This smart-casual restaurant, a sibling to Soho's 10 Greek Street, combines fab Modern European food, great wines and ace service for a grown-up Hoxton crowd.
Hoxton Square was once the apogee of the east London bar scene, full of creatives clutching bottled beers on their way to the Lux Cinema or a club night. But the Square’s matured – now so mainstream the once-edgy streets have branches of Bill’s and Byron. As the arts crowd has moved further east, a moneyed new media set is moving in, clinking wine glasses as they go. The neighbourhood’s becoming less cool, perhaps; but the cash-rich techies are making it a better place to eat.
8 Hoxton Square is targeted at those who are looking for something more interesting than beers and burgers, more destination than pitstop. It’s an outpost of the no-reservations 10 Greek Street, one of Soho’s most deservedly popular restaurants. Both branches brilliantly combine great food, great wines and great service – a common goal, but one that’s harder to realise than a Middle East peace plan. But in a welcome departure, 8 Hoxton Square takes bookings. Result!
The term ‘Modern European’ was coined by Time Out in the mid-1980s to describe an emerging blend of British, Italian, French and Spanish cooking, still flourishing today. A courgette flower stuffed with crabmeat, then battered, fried and served with a samphire garnish, roasted tomatoes and a squeeze of lemon is evocative of the seaside. Seafood is a strong point, with two meaty monkfish tails pan-fried then served on a bed of borlotti beans. Italian influence is evident in the combination of fennel, olives and pungent shavings of bottarga, the dried fish roe giving each forkful surprising depth to the monkfish. The ‘Tuscan beef’ is actually French in style, this tartare of raw diced beef was topped with a raw egg and garnished with tendril-like deep-fried ‘chips’ – retro, but classics never go out of style. The meal moved on to Spanish-style succulent fresh cod cheeks, wrapped in Iberian pancetta and topped with colourful guindilla peppers.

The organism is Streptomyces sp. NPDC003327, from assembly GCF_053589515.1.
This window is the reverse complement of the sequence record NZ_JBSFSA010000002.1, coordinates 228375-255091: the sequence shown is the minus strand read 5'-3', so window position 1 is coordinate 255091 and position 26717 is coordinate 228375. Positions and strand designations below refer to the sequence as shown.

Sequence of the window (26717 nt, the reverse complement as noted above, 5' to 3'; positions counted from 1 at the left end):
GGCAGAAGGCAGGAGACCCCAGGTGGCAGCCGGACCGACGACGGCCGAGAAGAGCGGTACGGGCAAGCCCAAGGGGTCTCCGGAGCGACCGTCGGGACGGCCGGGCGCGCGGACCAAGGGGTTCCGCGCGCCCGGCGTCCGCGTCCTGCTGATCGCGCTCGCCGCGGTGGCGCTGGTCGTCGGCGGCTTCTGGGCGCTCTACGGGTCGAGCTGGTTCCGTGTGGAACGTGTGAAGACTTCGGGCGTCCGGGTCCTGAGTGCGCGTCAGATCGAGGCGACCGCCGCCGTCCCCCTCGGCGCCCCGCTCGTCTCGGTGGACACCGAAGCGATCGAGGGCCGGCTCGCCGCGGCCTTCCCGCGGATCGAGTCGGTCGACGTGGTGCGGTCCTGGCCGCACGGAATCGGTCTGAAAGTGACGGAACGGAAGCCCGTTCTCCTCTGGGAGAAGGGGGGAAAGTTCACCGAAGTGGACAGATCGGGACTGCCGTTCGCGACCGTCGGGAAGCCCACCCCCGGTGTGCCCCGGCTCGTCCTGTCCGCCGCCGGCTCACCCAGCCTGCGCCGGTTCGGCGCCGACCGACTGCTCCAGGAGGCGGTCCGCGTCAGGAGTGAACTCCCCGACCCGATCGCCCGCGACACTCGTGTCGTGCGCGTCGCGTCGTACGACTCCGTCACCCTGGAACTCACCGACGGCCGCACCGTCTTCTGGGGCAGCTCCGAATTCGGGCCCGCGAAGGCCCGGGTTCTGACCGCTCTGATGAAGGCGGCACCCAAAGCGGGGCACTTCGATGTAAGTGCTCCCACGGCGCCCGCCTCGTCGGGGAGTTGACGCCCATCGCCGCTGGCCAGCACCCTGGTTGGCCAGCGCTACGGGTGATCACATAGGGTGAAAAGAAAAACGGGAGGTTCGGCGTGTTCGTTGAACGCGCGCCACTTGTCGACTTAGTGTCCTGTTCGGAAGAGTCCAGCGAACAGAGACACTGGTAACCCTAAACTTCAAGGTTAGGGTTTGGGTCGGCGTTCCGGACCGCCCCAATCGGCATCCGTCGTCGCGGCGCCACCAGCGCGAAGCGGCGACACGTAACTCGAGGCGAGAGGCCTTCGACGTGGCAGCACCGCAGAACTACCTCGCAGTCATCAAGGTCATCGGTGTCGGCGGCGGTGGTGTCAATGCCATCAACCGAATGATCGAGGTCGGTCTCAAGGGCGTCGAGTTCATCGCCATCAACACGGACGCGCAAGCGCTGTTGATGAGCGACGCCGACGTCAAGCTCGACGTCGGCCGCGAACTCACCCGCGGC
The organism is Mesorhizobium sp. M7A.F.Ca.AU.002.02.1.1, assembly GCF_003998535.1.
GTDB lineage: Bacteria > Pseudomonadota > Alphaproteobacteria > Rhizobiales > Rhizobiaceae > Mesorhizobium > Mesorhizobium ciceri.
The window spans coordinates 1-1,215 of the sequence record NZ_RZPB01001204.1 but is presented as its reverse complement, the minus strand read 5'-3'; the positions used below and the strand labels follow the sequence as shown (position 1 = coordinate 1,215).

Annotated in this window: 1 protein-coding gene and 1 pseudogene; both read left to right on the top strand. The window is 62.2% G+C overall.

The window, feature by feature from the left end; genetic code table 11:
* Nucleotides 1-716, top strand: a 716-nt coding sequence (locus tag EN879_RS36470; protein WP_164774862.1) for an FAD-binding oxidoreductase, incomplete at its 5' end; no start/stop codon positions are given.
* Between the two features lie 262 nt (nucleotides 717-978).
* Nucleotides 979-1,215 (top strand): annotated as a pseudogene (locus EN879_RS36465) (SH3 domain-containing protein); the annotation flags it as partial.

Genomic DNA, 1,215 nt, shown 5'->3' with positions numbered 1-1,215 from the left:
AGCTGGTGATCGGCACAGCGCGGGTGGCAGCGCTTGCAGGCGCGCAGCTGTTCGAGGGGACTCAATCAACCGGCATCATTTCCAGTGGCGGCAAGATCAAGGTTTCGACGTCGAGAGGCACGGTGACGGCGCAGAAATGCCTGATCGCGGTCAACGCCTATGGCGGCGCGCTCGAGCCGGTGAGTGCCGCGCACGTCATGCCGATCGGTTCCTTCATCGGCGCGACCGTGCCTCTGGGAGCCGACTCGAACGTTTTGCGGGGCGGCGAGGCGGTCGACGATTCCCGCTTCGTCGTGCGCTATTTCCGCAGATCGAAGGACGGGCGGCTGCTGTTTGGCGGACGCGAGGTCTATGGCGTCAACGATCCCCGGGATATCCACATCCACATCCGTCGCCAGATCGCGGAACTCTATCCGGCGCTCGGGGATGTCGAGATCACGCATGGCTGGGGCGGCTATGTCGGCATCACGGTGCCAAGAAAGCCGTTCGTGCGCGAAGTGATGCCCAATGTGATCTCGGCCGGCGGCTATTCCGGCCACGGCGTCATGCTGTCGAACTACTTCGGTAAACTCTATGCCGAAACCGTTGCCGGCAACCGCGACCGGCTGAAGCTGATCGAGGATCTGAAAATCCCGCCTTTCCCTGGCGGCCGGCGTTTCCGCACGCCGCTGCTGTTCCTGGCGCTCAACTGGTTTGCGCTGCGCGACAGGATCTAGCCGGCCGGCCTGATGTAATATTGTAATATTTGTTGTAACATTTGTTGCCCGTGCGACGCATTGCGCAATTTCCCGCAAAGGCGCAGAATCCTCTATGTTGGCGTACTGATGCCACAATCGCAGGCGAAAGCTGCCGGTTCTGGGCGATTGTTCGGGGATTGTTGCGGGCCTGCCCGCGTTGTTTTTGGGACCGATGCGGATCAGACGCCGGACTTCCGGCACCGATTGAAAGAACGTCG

Executive chef Cameron Emirali’s dishes are accompanied by Luke Wilson’s expertly chosen wine list. A score of unusual and excellent wines are sold by the glass, at very modest markups. Rotgipfler might sound more like a fierce breed of dog than an Austrian wine, but this rare, aromatic grape variety is a perfect match for seafood. Small taster samples were offered before pour; all were luscious.
8 Hoxton Square defies the accepted wisdom that Hoxton is somewhere you go to drink, not eat. Byron and Bill’s should either be pleased with this new development, or very nervous, as Emirali and Wilson’s new place is a perfect smart-casual place for a destination meal with a date, with friends or with family.